We know that rain forests are essential for our global climate. So far, so good. However, latest research has found out that it’s not just those mighty crest coronets that are responsible for binding harmful substances and helping to clean up the atmosphere, but also a variety of non-descript mosses and lichens. Biologists from University of Graz made that discovery as members of an international team in the Amazon region.
One tends to overlook them. Even in science. “But that’s not doing them justice at all”, says Bettina Weber, Professor at the Institute of Biology, University of Graz, in their defence. According to her calculations, lichens and mosses contribute to binding about 7% of global carbon dioxide and even around 50% of nitrogen emission. A fact that we must not underestimate, especially in times of climate change, as Professor Weber emphasises, because lichens and mosses exist on all continents and in all climate zones, whether mountains, deserts or in the Arctic. That goes for tropical rainforests as well, such as in the Amazon region, where the biologist investigated the situation between 2016 and 2018 in collaboration with scientists from Max-Planck Institute for Chemistry in Mainz (D) and the National Institute of Amazonian Research (INPA) in Manaus (BRA).
What was thought to apply solely to rainforest trees can also be attributed to organisms that cover up to three-quarters of their trunks. Mosses and lichens produce substantial amounts of specific chemical compounds called sesquiterpenoids. The latter, in turn, react swiftly with ozone to form oxygenated compounds and particles in the air. These processes influence cloud formation and precipitation, as well as stimulating the atmosphere’s assimilative capacity.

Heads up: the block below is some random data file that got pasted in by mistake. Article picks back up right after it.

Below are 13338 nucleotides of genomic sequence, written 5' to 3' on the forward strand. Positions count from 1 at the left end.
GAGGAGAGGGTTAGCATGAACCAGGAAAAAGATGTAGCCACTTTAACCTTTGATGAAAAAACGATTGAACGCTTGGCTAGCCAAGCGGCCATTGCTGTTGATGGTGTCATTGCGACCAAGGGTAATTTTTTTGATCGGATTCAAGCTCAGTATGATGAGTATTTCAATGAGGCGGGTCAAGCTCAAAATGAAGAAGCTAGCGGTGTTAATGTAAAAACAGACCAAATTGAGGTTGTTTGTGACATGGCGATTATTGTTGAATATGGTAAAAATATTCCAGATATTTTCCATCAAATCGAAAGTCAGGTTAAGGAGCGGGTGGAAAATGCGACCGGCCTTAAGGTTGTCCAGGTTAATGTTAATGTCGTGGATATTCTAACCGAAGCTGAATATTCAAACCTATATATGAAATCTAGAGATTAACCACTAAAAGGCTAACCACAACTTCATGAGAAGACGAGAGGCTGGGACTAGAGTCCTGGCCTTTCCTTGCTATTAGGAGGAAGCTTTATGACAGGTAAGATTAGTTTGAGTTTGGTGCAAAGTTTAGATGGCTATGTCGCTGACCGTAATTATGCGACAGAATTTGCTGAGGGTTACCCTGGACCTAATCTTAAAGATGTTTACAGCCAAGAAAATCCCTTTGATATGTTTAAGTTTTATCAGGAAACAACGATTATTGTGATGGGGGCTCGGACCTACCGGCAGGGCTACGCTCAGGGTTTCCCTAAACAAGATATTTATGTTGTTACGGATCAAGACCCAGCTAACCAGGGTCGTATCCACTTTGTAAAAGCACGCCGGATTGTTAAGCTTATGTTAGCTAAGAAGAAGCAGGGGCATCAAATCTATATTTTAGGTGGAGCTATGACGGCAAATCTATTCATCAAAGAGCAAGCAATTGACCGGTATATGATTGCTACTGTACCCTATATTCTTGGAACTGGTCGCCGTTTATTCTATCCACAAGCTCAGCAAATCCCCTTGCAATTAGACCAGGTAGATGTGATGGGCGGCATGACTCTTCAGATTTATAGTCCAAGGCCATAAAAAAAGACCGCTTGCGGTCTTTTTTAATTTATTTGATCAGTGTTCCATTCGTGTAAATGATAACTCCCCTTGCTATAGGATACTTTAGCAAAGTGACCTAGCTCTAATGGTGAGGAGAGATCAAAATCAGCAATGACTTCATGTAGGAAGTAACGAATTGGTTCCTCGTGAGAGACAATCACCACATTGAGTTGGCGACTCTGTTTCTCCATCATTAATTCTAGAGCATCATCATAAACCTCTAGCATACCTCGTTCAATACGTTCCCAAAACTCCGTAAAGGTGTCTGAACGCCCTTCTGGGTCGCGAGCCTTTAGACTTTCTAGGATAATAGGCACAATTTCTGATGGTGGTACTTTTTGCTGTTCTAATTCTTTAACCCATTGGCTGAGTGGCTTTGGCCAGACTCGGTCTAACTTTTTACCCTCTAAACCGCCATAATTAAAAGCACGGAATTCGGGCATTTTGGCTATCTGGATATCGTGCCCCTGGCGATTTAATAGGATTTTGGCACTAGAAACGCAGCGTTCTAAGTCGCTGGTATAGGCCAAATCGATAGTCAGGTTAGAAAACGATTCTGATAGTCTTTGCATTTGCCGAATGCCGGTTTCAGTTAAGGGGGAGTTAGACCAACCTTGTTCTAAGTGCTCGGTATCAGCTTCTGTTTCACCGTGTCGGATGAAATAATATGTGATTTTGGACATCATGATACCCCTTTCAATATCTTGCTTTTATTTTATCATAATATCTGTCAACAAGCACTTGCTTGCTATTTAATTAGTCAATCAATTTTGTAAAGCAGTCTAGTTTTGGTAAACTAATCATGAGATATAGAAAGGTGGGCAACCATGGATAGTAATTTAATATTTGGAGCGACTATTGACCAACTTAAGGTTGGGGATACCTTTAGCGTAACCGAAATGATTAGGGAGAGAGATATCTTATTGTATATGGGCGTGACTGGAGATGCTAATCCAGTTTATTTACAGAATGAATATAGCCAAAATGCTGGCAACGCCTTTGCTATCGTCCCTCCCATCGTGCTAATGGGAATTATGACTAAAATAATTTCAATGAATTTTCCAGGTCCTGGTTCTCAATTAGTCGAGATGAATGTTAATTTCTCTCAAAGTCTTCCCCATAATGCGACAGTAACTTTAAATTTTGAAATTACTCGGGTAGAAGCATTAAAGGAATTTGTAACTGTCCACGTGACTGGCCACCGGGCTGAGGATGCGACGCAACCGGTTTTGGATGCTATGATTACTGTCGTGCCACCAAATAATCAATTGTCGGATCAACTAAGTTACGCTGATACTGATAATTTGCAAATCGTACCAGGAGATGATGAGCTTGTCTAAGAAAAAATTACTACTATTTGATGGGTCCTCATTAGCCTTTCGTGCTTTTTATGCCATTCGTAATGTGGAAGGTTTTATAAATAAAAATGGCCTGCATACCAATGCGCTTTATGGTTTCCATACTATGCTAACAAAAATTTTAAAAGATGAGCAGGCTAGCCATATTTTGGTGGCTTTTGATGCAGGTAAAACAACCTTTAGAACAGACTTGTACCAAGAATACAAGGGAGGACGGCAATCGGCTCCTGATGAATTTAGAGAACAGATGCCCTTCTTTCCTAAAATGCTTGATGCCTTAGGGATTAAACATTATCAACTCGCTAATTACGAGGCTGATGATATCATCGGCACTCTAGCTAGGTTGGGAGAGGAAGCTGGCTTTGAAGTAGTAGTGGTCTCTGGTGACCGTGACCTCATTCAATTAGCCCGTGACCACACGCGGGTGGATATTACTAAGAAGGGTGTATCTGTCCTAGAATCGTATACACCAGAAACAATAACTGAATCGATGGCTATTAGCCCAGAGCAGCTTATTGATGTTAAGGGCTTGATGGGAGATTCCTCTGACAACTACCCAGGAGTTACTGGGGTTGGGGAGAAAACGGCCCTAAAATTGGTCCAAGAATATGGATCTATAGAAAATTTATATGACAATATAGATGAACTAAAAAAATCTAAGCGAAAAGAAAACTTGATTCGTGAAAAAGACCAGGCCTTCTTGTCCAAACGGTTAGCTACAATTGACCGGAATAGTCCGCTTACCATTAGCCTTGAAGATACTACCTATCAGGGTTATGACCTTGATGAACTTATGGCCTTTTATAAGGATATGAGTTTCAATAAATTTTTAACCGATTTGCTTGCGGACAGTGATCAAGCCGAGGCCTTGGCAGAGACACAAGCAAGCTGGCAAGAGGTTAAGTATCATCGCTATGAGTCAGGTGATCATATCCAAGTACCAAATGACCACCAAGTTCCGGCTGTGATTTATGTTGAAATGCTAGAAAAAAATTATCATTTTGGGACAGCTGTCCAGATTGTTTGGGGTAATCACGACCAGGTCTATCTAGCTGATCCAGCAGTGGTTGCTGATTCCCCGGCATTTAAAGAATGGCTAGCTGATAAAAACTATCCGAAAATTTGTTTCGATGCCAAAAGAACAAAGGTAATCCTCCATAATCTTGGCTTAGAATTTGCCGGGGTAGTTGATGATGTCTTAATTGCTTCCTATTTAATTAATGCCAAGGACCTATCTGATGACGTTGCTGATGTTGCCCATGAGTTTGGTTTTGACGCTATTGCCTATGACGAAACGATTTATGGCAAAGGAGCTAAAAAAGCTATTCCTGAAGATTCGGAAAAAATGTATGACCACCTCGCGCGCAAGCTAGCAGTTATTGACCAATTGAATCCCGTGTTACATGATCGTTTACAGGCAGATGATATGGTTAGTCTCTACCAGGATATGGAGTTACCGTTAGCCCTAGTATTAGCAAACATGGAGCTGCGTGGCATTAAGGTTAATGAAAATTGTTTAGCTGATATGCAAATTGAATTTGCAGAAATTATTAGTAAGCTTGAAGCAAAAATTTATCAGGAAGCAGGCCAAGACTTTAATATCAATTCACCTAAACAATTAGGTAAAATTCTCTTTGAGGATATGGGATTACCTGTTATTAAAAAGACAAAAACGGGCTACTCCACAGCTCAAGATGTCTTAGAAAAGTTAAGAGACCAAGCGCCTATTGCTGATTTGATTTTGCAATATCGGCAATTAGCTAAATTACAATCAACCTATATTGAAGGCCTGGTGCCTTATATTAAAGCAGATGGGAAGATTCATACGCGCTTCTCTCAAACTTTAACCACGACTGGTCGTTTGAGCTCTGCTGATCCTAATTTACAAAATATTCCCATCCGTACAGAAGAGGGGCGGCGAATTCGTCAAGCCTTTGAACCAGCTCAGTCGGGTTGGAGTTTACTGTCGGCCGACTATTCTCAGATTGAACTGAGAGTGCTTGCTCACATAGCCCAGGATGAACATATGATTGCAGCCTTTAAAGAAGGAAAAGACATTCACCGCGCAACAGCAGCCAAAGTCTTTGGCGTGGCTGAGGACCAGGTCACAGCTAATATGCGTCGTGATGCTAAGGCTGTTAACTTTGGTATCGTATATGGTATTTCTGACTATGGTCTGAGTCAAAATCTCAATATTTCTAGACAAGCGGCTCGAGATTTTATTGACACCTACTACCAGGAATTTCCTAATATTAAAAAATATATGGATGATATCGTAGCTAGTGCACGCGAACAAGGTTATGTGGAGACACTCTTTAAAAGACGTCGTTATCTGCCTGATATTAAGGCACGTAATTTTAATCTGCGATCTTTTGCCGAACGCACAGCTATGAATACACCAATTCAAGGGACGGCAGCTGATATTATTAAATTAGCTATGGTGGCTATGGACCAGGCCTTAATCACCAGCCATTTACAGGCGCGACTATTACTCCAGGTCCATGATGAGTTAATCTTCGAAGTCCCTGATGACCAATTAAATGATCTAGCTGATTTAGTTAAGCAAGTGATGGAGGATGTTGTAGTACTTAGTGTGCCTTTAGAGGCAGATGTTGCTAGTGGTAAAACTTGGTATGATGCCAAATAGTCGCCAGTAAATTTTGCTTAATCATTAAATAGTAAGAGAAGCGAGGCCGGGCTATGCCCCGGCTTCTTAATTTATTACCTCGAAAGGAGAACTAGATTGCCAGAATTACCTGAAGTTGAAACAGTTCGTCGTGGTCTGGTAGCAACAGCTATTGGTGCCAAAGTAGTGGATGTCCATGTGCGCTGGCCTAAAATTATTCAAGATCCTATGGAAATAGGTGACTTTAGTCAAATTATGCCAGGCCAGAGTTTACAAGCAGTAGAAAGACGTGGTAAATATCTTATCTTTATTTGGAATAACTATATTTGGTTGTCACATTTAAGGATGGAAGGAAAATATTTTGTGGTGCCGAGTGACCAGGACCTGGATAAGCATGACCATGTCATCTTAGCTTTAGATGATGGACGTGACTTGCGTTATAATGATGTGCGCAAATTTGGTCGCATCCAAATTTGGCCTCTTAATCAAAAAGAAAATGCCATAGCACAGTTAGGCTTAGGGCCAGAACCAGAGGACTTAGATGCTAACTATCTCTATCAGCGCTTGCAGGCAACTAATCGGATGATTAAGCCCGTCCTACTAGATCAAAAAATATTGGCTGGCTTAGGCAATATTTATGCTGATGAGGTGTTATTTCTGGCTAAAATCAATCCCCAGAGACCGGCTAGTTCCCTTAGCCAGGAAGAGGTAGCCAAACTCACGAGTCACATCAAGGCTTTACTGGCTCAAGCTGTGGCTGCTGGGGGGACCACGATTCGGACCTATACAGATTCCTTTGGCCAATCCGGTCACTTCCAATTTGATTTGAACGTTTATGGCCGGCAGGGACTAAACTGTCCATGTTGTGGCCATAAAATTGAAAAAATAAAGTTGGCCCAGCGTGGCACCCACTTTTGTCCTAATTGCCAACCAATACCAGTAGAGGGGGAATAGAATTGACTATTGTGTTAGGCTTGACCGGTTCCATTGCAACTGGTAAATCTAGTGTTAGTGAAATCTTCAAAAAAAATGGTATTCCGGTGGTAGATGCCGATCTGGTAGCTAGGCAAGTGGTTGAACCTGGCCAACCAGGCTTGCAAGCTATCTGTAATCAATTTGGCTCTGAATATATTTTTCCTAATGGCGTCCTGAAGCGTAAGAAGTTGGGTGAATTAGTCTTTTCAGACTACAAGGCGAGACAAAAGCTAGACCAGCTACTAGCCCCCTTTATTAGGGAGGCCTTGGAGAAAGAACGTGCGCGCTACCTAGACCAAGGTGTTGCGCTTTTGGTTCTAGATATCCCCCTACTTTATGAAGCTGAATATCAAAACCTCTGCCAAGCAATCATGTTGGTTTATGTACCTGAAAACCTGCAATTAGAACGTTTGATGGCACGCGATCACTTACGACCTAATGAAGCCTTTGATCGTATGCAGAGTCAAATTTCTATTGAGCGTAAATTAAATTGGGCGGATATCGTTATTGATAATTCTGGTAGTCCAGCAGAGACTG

“We measure volatile organic compounds emitted by the rainforest at different heights”, explains Jonathan Williams, team leader at Max-Planck Institute for Chemistry in Mainz. “If we extrapolate the emissions of mosses and lichens, we arrive at similar values such as for trees”, confirms Achim Edtbauer, scientist at the said institute and first author of the study. In further projects along with other international colleagues, Bettina Weber aims to clarify which role temperature, light and air humidity play in releasing sesquiterpeniods. In that way, their emissions could be integrated in atmospheric and climatic models, for instance to map the effects of drought on rainforests more accurately.
Consolidation of desert soils
It is already proven that biological soil crusts – a community of mosses, lichens, cyanobacteria, fungi and other bacteria – are essential for the consolidation of soils in arid areas, concludes Bettina Weber with reference to her research work: “They bind the substrate very effectively and slow down desert formation. Fungi and cyanobacteria, for instance, do that by enclosing sand grains and covering them with mucelage. That stops them from being blown away by the wind, binds nutrients and establishes the basis for other plants in the first place.”
The study was published on 21 December 2021 in the latest issue of “Nature Communications Earth & Environment”.